A large part of the growth of the video game industry is directly related to digital content. At the 2011 London Games Conference, 23 percent of game developers believed that by 2013, digital sales would surpass physical game sales. In this current generation of consoles (beginning in 2006 and including the Xbox 360 and Playstation 3), online functionality has blossomed thanks to services like Xbox Live (XBL) and the Playstation Network (PSN). Even on personal computers (PC), services like Steam, which offer a direct means of downloading games, have seen a surge in popularity, as sales have risen 200 percent between 2009 and 2010. These services not only connect players by offering online multiplayer and an easy means of communication, but also create an environment where it is easy for independent game developers to release low budget titles and for larger developers to release and expand their games in a cost effective way.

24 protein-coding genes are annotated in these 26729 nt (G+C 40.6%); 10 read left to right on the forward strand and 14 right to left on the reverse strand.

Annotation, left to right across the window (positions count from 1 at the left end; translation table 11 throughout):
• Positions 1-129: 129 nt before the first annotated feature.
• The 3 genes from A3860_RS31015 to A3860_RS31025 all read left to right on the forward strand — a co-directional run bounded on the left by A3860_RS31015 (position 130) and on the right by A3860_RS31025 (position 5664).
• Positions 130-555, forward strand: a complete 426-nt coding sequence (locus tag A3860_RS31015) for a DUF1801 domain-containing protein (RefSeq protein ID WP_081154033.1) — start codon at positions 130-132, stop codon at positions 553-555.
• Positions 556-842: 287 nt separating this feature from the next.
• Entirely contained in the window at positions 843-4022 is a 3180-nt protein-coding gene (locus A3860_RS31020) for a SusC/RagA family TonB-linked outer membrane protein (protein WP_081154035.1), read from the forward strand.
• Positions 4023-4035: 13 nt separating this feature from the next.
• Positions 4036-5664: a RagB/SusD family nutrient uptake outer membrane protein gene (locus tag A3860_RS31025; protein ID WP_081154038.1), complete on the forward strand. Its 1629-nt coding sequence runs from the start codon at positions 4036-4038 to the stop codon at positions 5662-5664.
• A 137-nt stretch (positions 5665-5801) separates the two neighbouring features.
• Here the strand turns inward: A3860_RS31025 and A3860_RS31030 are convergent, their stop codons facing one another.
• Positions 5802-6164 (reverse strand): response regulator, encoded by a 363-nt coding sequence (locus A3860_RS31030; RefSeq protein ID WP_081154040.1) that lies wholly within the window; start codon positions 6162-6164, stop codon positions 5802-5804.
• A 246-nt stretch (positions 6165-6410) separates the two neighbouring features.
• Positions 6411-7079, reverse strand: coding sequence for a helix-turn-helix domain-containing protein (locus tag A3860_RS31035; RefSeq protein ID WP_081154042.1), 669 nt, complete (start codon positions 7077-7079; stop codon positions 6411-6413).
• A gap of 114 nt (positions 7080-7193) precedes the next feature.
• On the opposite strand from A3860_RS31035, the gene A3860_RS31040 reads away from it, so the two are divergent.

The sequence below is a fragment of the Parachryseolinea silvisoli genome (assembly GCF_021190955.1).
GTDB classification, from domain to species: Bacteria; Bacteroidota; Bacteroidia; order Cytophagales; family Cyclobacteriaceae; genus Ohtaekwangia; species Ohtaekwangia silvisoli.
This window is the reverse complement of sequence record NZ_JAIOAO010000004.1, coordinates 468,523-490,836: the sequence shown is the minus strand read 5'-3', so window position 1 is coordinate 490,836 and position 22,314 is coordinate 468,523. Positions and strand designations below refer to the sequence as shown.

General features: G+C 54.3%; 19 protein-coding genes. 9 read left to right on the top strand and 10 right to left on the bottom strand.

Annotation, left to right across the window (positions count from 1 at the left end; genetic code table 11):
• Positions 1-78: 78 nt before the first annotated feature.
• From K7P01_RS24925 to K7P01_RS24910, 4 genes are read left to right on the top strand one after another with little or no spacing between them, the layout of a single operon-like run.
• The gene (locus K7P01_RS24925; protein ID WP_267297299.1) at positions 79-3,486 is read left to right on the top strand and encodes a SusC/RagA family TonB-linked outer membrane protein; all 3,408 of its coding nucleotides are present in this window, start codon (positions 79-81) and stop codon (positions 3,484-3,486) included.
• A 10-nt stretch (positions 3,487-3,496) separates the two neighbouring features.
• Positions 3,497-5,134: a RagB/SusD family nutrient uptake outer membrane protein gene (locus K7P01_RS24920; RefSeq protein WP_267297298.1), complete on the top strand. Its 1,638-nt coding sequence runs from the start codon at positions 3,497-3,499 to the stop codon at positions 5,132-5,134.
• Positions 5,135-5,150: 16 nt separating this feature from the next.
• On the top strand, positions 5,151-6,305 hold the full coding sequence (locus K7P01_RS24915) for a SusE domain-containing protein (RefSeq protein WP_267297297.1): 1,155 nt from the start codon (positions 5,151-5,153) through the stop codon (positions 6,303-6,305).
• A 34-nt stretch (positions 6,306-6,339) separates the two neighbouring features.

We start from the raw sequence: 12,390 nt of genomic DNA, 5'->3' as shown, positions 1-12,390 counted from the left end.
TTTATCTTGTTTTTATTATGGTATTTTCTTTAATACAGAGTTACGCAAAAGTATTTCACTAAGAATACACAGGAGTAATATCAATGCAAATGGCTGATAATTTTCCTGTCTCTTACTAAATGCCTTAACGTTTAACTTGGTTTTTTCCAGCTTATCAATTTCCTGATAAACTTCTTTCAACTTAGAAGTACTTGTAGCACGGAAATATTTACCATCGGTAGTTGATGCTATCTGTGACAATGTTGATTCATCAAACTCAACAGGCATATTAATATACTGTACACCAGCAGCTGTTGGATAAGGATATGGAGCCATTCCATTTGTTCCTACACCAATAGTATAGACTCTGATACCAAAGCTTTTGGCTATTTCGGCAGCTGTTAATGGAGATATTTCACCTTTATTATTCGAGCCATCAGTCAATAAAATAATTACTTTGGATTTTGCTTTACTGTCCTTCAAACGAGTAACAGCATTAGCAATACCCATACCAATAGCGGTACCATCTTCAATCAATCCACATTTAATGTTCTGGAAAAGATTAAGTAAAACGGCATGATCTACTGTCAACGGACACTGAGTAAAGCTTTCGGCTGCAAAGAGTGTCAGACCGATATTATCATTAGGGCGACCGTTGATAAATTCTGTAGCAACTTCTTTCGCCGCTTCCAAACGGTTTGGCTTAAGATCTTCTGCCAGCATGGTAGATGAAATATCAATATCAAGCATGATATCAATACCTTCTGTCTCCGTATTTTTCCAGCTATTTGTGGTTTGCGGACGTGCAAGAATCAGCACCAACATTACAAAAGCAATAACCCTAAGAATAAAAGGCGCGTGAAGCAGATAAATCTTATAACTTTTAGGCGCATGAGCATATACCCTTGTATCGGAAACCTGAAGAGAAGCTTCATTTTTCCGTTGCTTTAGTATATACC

Games cost a fair amount of money to make. This, unfortunately, makes them a somewhat risky proposition for new developers. Before this most recent generation of games, new developers often put themselves on the line economically by making new games. The success (or lack thereof) of a game could lead to a boom or bust for a developer. One of the major costs of game development is having a set number of discs created. Since developers have to create a rough estimate of how well their game will sell, they must make a large number of game discs to ship to sales outlets. If a game doesn’t sell well, they are not being reimbursed for their extra product, resulting in financial losses.